• by Deadstick (535032)

        We aren't the only critters who eat critters.

        • We are the only critters who are picky about what part of critters we eat.
          • Re: (Score:3, Informative)

            by Anonymous Coward

            Not true. Read about grizzly bears and salmon.

          • Re: (Score:3, Informative)

            by avonhungen (108123)

            You know, except for all the other animals that are picky too...

            Ex. Orcas, as widely described (http://en.wikipedia.org/wiki/Killer_whales_of_Eden,_Australia)

            • by dylan_- (1661)

              You know, except for all the other animals that are picky too... Ex. Orcas, as widely described

              I'm no paleontologist, but I'm pretty sure this mammoth wasn't eaten by Orcas. Could have been a Great White, I suppose...

          • Not true. My dog prefers pork chops to pig ears.
          • Wrong.
            There are many others. African Leopards for example are unique among the big cats for refusing to eat fur. Leopards actually sit for hours plucking the fur from their pray before beginning to eat them.

          • by Deadstick (535032)

            Je crois que non. Our late cat Rasputin liked every part of a mouse but the liver...as you could learn to your dismay if you went out on the patio barefoot.

      • by Patch86 (1465427)

        Actually (assuming this is the same as the documentary on the BBC a few days ago- I'm not going to RTFA to find out), no meat was taken. Just the skull, tusks and a few other bones. Very mysterious.

    • by Anonymous Coward
      Next, we'll be hearing about how it was a War Mammoth, felled in the third wave of the Neanderthal Wars when the eskimos tried to overrun Siberia but were repulsed by a daring counteroffensive.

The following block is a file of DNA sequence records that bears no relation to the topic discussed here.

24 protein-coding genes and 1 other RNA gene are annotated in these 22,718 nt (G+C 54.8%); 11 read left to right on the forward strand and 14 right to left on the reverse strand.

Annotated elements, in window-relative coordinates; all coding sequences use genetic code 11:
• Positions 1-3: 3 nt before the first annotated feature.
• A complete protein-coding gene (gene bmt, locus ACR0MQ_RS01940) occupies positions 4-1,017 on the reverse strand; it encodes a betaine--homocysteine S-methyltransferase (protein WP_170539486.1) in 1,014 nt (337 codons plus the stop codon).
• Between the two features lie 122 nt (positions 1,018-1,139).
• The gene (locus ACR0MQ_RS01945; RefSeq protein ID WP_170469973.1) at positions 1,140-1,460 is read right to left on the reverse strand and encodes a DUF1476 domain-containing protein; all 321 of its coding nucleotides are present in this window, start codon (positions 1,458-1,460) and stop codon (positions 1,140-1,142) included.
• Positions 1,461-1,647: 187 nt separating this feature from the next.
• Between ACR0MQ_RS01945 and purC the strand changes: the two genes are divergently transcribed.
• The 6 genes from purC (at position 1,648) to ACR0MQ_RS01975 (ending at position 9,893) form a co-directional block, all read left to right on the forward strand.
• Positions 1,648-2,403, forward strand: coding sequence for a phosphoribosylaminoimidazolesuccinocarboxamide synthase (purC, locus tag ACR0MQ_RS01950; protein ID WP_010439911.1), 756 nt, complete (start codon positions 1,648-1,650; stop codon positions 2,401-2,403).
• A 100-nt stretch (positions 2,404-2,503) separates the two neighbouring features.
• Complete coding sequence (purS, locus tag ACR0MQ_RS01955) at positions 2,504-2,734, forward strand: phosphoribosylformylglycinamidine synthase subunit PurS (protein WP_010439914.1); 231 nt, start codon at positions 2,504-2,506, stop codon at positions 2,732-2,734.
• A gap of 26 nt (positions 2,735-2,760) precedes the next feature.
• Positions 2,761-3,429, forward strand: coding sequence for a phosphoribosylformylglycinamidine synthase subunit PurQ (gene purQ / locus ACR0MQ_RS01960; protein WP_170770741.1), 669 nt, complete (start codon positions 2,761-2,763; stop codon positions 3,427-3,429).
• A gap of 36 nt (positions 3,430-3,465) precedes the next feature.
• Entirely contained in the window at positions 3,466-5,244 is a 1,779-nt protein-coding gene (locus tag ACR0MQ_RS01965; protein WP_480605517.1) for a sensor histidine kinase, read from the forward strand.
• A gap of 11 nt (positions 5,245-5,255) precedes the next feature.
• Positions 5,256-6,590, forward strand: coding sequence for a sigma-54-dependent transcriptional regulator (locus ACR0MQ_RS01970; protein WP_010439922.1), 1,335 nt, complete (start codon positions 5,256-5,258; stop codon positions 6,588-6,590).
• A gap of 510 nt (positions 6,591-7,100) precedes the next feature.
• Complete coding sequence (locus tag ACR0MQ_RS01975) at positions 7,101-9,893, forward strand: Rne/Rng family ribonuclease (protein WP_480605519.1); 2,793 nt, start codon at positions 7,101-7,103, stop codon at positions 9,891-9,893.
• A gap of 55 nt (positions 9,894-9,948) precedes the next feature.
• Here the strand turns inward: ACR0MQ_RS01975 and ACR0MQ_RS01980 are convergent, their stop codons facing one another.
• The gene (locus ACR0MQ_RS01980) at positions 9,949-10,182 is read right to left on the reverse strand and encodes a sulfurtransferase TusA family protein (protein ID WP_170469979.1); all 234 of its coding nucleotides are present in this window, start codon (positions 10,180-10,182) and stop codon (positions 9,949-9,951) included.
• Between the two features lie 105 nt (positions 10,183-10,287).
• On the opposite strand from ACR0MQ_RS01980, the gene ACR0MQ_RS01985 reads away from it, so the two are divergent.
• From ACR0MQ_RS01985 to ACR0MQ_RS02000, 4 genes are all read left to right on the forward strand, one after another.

• by steelfood (895457)

      Little did the BBC reporters know that the butchering had actually been done by the scientists.

      On the other hand, the Slashdot headline might just be more accurate than TFA's headline for once. Not sure which one is more likely.

  • How do they know it's a 'baby mammoth', rather than a 'standard elephant'?
    • Re: (Score:3, Informative)

      by Anonymous Coward

      All the hair.

      • by Anonymous Coward

        That's what she said.

    • by chispito (1870390)
      Because it looks like a baby elephant with fur?
    • by jamesh (87723)

      How do they know it's a 'baby mammoth', rather than a 'standard elephant'?

      An African Elephant? In Siberia? Pull the other one. It must be a Woolly Siberian Ice Elephant.

      • by Sketchly (1354369)

        How do they know it's a 'baby mammoth', rather than a 'standard elephant'?

        An African Elephant? In Siberia? Pull the other one. It must be a Woolly Siberian Ice Elephant.

        umm...... continental drift, maybe?

        • by PCM2 (4486)

          Other than the fact that woolly mammoths are known to have been native to Siberia, among other regions, and this carcass has every characteristic of the other mammoths that have been discovered, starting with the long fur? Nobody said they've discovered a new species. Biologists kinda know about this stuff.

          BTW, woolly mammoths are believed to have diverged from Asian elephants, not African elephants. Also, young Asian elephants are kind of fuzzy with the same orange-colored fur as found on this carcass.

      • or European?
    • by Patch86 (1465427)

      You know, Mammoths aren't actually bigger than living African Elephants. This is the size of a baby elephant, so must have been a baby mammoth.

  • You know if Totinos packaged Yuka, they'd stuff her full of chemicals and she'd still have a sell by date that's literally only months away. How did Yuka's nubile flesh stay so deliciously pink and tender for over ten thousand years, while still being certified organic, even by Oregon Tilth standards???!!!
  • ...that I actually feel horrible for the poor mammoth? :(
  • Now, if the story had been about mammoths that ate humans, THAT would be news.